As long as you get to make music, that's all that matters man!

Greg

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PostPosted: Fri Feb 15, 2019 9:48 am 
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She does know you can remove one door if you want to sell the place, right?


Well, I think I got good news on my end. I left my wife know my neighbor, who also lives in a town house (obviously) thinks it would be a good selling point to have a sound reduced room in a town home. So between him and the contractor saying the same thing I think she is open to the inner leaf room. The only thing on my end is that will need to wait until the next round of funding!

Quote:
As long as you get to make music, that's all that matters man!


Yes, that's never going to stop!

In the meantime, making progress on the ceiling. The subfloor was all sealed up then we installed the sheet rock between the joists. We'll have to seal that all up tomorrow.

Here is some custom cleat work as it is more of a truss than a joist:
Attachment:
Cleat 1.jpg

Attachment:
Cleat 2.jpg


and here is it between the joists
Attachment:
sheetrock joists.jpg


That orange foam is fire rated as there is a once inch gap between the framing and the firewall. I asked the builder what to use and if it was legal to actually use it. After that firewall is the neighbors firewall, then a one inch gap, then their framing.

Also framed out the soffit. Little compromise as my wife didn't want it so low for the rockwool that it was going to look stupid when opening the door so we'll see what we can do there. When we do the walls and solid core door the contractor said he'll cut it to the same height as the bottom of the soffit so it won't stand out/look strange.

Attachment:
soffit.jpg


If/when I go the inner leaf, you guys mentioned building inside out to save room. If we do that, then there will be insulation, then sheet rock, then insulation, then sheet rock again. In the Gervais book, it always shows sheet rock, insulation, insulation, sheet rock. Are these both the same thing with the same result?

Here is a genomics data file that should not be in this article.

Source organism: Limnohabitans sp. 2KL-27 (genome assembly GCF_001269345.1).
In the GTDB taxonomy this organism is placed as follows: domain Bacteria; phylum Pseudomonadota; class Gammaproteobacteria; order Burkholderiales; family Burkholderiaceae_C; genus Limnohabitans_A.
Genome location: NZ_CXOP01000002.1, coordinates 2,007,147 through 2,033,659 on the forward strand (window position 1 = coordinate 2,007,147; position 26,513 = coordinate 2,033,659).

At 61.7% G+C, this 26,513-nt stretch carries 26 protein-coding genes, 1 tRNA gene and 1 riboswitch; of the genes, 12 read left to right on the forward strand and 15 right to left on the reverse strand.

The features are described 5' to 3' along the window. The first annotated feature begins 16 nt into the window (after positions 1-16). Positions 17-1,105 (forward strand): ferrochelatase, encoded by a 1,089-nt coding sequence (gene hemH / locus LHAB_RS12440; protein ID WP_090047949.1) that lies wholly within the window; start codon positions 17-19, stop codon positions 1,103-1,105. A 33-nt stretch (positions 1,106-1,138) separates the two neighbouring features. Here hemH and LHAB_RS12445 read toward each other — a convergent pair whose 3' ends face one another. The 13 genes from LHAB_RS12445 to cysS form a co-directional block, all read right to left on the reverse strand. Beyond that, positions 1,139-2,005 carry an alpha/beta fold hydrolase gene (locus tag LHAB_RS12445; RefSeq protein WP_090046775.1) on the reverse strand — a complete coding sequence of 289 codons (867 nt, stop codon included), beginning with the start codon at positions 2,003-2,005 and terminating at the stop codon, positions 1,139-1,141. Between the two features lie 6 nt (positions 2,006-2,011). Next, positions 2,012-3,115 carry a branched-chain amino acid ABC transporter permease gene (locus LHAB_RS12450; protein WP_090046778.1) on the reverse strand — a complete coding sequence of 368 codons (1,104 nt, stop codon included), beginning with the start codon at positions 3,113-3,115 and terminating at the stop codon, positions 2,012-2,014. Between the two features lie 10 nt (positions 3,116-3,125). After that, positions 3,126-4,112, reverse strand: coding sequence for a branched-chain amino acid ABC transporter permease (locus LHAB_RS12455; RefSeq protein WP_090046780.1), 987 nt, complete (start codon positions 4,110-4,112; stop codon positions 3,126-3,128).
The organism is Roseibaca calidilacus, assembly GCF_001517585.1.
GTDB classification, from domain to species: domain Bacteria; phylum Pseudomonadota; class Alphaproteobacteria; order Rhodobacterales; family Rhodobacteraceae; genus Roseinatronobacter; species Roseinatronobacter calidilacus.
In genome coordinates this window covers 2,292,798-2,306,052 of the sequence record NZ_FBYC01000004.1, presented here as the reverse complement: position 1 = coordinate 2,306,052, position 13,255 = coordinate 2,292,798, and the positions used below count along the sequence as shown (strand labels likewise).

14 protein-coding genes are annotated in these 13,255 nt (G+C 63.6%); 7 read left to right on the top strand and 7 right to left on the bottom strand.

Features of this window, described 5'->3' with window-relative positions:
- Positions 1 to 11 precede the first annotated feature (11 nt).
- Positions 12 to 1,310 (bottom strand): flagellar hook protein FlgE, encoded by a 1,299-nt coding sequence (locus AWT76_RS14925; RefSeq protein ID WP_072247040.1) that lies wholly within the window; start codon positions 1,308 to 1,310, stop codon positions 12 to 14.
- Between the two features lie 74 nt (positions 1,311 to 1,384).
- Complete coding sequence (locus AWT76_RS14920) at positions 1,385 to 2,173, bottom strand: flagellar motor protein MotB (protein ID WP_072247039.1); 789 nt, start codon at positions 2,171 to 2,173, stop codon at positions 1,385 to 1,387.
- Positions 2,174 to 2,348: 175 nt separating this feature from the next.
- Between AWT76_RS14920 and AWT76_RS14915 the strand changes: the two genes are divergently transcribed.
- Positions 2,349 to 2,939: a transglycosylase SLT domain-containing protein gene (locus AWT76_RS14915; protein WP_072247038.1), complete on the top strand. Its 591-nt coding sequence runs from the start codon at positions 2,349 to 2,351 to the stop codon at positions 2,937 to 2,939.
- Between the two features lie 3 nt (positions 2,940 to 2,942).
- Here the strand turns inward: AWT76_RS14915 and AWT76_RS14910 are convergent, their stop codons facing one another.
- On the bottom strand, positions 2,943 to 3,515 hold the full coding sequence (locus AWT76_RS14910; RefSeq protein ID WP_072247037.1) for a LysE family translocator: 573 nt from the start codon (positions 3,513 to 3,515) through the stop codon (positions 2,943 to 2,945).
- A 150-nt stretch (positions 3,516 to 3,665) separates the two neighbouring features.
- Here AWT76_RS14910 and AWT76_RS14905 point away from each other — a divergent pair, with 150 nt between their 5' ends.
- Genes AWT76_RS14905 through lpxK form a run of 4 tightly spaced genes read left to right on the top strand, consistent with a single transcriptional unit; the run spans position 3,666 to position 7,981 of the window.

Thank you


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PostPosted: Fri Feb 15, 2019 5:45 pm 
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Well, I think I got good news on my end. I left my wife know my neighbor, who also lives in a town house (obviously) thinks it would be a good selling point to have a sound reduced room in a town home. So between him and the contractor saying the same thing I think she is open to the inner leaf room. The only thing on my end is that will need to wait until the next round of funding!

All I read was "I left my wife" and I thought to myself, "Damn dude, you really want your jam room, hey!??"

Quote:
Here is some custom cleat work as it is more of a truss than a joist:

Good work. I cut thousands of those!

Remember to caulk the seals, not caulking the cleats. Let the caulk cure for a day, then remove the cleats, caulk where they were then put some caulk on the part of the cleat that pushes up against the drywall and re-screw the cleats into a different spot (over a few inches) from where it initially was!

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If/when I go the inner leaf, you guys mentioned building inside out to save room. If we do that, then there will be insulation, then sheet rock, then insulation, then sheet rock again. In the Gervais book, it always shows sheet rock, insulation, insulation, sheet rock. Are these both the same thing with the same result?

No, because then you will have a 3 leaf system. Your ceiling needs to be:
Subfloor with beef up (which is what you're doing right now). Then the insulation that you'll stuff below that. Then your inside out ceiling drywall. That's it. Mass Spring Mass. That's the only way you should do it.

Greg

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PostPosted: Fri Feb 15, 2019 10:56 pm 
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All I read was "I left my wife" and I thought to myself, "Damn dude, you really want your jam room, hey!??"


LOL! I hope that wasn't subliminal, I meant to say "let"!

Quote:
No, because then you will have a 3 leaf system. Your ceiling needs to be:


I was referring to the inner walls. You had mentioned doing them inside out at one time. From what I understand that would be a two leaf system but it would be air, mass, air, mass as opposed to mass, air, air, mass. I was wondering if that was as effective because if not, I would rather lose some space but have it be more effective.

Also, regarding that space up top where you can see the purple firewall where the orange foam is, I was thinking of putting mdf in those rectangles to add some mass there. Would that be OK?

Thank you


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PostPosted: Sat Feb 16, 2019 4:10 am